This past weekend I took a day drip with my father up into the Adirondacks. Now, for those of you who know me, you've heard me talk about this place. I consider it my favorite place in the world. Situated right in the thick of the Adirondack mountains is a School/Summer camp called North Country School / Camp Treetops. I was a camper here for 4 summers, and worked as a counselor for one summer. It's hard to explain to people what sort of place this, because, to my knowledge, there is nothing like it on earth. I have posted 5 photos from my one day stay. It was parent's visiting day for the campers, and I went to visit my cousin since his parents could not make the trip up from Florida. The kids live at this camp for 7 straight weeks, venturing out on all sorts of trips and taking part in a plethora of activities. Ages range from 10/11 up until I believe 16/17. The camp is divided into Sr. Camp, for 13/14-16/17 and, and Jr. Camp for the younger kids. I could photograph this place for the rest of my life and never express the atmosphere of Treetops.
The water front is a popular place. With boating opportunities ranging from 100 year old canoes to sailing sun fish and capris, to trying your best at windsurfing or rowing. Swim lessons are a daily occurrence and are mandatory for all campers. The lake is notorious for it's temperature, and the occasional pink whale sighting.
Scenery like this is 360 degrees. You can't look any direction and not see the peaks of the Adirondack Mountains. Hiking trips, ranging from day trips, to quadruple overnights, venture out to conquer the 46 peaks over 4000 feet in elevation, dubbed - The 46ers.
Music is an huge part of camp life. Every morning, after select kids complete early morning barn chores and join the rest for breakfast, they will head out to tent clean-up. The tents are large, fixed wooden frames covered with a burlap tarp to form a tent. The hold 4 campers and are weather resistant (although this summer has seen only 3 days of full sun in the 3 weeks since it started, so nothing is completely dry). After tent cleanup is Council, a twice daily ritual. Songs are sung with musical accompaniment, after which the days activities are laid out and campers can decide what they are going to do.
During this week, parents got to participate in camp life with their children. Parent's are only allowed to visit once during the 7 week summer. Other than that, they can communicate with their children via letters. Campers are required to send at least one letter back home per week. Parents can send packages too, but they are inspected upon opening for "contraband" which includes any sort of electronics or candy. Camp has a strict philosophy that helps makes ever camper equal. Nobody has nicer stuff, or cooler gadgets, than anybody else. They are there to experience nature and do some personal discovering.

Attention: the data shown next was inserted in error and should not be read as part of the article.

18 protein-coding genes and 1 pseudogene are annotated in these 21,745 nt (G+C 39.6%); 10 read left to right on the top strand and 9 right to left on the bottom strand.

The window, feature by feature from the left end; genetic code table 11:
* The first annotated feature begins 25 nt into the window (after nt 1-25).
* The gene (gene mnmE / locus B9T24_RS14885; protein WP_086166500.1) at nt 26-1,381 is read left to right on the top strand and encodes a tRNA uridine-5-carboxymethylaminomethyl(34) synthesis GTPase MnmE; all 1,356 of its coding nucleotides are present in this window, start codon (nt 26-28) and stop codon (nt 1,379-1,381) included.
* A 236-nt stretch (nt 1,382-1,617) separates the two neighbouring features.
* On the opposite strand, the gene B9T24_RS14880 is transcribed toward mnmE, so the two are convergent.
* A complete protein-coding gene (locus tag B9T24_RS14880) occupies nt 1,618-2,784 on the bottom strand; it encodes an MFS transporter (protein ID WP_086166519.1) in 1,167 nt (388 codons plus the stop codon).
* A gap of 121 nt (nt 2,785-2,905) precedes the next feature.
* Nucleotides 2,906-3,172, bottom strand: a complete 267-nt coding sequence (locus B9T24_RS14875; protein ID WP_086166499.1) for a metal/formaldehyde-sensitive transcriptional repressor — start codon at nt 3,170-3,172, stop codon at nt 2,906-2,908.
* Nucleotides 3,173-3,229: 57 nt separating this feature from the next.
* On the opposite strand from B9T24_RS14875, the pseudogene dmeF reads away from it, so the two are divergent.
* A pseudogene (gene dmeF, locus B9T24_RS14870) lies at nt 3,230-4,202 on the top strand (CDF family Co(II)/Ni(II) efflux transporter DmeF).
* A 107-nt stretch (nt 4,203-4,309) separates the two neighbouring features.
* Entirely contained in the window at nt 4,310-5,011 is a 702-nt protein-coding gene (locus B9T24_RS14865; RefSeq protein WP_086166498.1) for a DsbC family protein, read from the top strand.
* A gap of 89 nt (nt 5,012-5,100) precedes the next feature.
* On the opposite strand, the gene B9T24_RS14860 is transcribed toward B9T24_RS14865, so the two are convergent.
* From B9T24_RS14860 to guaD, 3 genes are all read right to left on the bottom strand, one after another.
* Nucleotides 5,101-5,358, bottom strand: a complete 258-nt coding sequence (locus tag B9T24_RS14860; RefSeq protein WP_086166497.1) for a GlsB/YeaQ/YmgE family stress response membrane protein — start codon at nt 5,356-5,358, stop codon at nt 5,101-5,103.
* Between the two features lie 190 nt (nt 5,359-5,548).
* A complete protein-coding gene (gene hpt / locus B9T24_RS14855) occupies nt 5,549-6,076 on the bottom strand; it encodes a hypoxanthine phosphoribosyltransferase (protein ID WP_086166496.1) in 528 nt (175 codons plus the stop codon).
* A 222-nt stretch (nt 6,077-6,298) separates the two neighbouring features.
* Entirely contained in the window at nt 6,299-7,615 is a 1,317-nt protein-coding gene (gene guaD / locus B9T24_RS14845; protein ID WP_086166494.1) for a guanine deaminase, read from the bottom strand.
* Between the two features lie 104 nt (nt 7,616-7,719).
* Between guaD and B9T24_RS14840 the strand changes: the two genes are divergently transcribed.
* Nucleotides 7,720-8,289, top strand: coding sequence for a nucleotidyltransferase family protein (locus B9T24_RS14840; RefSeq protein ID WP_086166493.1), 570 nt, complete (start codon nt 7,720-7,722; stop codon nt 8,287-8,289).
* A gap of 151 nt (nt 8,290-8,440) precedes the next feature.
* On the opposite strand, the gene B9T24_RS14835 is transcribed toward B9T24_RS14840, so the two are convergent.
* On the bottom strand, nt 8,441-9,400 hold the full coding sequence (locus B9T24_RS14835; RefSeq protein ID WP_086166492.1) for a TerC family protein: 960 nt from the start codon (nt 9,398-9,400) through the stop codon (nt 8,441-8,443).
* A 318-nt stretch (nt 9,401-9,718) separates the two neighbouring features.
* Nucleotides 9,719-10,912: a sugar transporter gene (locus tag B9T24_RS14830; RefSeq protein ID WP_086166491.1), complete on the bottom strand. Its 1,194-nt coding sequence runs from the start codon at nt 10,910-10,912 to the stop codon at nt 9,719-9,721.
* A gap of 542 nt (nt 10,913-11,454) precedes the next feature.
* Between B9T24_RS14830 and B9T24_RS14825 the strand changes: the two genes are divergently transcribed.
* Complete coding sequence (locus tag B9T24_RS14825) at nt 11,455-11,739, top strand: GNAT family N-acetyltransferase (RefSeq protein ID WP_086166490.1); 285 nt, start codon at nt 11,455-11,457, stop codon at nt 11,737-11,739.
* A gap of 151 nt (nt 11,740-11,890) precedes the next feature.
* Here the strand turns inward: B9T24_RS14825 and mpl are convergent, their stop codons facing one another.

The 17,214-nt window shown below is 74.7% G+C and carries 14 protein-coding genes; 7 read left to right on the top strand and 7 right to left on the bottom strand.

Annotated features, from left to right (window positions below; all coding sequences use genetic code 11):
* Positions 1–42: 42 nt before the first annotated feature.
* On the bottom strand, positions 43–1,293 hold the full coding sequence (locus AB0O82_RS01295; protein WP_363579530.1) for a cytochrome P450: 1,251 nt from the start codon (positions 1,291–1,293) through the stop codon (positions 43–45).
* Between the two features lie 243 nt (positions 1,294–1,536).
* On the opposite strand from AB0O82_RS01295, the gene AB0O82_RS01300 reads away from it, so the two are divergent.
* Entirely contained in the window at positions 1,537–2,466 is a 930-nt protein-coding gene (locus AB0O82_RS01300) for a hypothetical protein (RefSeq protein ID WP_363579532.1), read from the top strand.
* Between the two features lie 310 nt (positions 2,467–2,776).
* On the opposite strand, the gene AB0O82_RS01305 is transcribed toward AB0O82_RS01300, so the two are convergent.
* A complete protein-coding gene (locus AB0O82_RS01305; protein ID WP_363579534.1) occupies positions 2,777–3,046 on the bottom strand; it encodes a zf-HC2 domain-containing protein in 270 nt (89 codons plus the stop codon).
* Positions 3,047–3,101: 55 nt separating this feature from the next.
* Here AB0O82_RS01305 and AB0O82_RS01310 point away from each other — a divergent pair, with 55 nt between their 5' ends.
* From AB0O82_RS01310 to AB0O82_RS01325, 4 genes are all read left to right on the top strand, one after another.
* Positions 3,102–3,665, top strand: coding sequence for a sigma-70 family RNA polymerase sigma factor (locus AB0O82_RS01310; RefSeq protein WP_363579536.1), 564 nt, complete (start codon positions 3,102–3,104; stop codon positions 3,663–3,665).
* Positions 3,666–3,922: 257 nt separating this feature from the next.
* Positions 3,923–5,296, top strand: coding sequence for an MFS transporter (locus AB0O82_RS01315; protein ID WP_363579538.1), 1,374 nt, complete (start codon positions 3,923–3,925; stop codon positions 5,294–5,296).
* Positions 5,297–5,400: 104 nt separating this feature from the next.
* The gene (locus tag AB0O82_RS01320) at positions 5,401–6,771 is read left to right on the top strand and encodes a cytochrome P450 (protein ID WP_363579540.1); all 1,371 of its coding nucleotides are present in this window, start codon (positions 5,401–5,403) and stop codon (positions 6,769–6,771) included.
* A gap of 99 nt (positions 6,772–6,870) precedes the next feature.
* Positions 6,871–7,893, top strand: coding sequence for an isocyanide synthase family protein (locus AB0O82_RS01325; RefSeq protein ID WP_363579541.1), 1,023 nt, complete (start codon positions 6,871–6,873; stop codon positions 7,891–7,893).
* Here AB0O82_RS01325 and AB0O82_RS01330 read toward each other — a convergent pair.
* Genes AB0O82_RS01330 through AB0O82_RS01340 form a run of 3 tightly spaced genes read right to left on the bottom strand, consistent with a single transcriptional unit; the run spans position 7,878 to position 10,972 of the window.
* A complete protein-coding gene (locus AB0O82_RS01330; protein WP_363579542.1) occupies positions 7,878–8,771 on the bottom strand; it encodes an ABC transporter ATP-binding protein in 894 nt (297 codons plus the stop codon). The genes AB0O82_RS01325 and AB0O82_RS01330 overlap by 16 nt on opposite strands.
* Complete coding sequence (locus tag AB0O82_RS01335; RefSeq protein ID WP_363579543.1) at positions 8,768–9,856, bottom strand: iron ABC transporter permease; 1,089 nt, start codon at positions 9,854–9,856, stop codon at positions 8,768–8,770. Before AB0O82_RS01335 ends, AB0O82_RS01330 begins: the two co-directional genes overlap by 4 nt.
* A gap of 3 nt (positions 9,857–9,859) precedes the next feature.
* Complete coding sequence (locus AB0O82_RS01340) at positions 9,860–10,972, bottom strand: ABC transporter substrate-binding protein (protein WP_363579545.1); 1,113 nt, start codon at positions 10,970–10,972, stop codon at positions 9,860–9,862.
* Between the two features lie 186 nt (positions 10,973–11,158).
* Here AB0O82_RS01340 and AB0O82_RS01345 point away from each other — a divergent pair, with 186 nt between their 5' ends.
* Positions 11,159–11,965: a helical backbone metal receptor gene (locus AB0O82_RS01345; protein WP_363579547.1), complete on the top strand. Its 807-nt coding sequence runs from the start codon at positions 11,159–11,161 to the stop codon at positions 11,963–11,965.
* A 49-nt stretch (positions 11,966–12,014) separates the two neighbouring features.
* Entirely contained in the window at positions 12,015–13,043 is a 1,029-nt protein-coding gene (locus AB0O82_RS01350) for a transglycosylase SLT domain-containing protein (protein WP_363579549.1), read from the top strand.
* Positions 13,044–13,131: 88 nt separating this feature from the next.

The dining hall, where breakfast, lunch, and dinner is served everyday. Tables are rotated every week so campers eat with new people. Each table is headed by a staff member at the head of the table, while campers rotate around the table, take daily turns at being "waiter". It is the waiters job to get food for the table, as well as replenish things like water and milk (no soda and juice is a treat), clear the table, sponge it off, and sweep the floor. The food is all organic, and when possible, harvested from the on-sight garden, by campers themselves. Waste is either composted, or given to the pigs. Sunday morning is usually pancakes or french toast for breakfast, followed by "Fund Lunch". Simply water and soup. The money saved from this meal is put into a fund. At the end of the summer, the campers vote on a charity to donate the money to.
I wish I could show you so much more, but I was only there for a day. There are many other things that go on in camp, like the different shops (nature, craft, wood, pot) as well as field games, rock climbing, and tree-climbing, to name a few. Someday I'll be back to work when life slows down. I hope you enjoyed this post as much as I enjoyed writing it.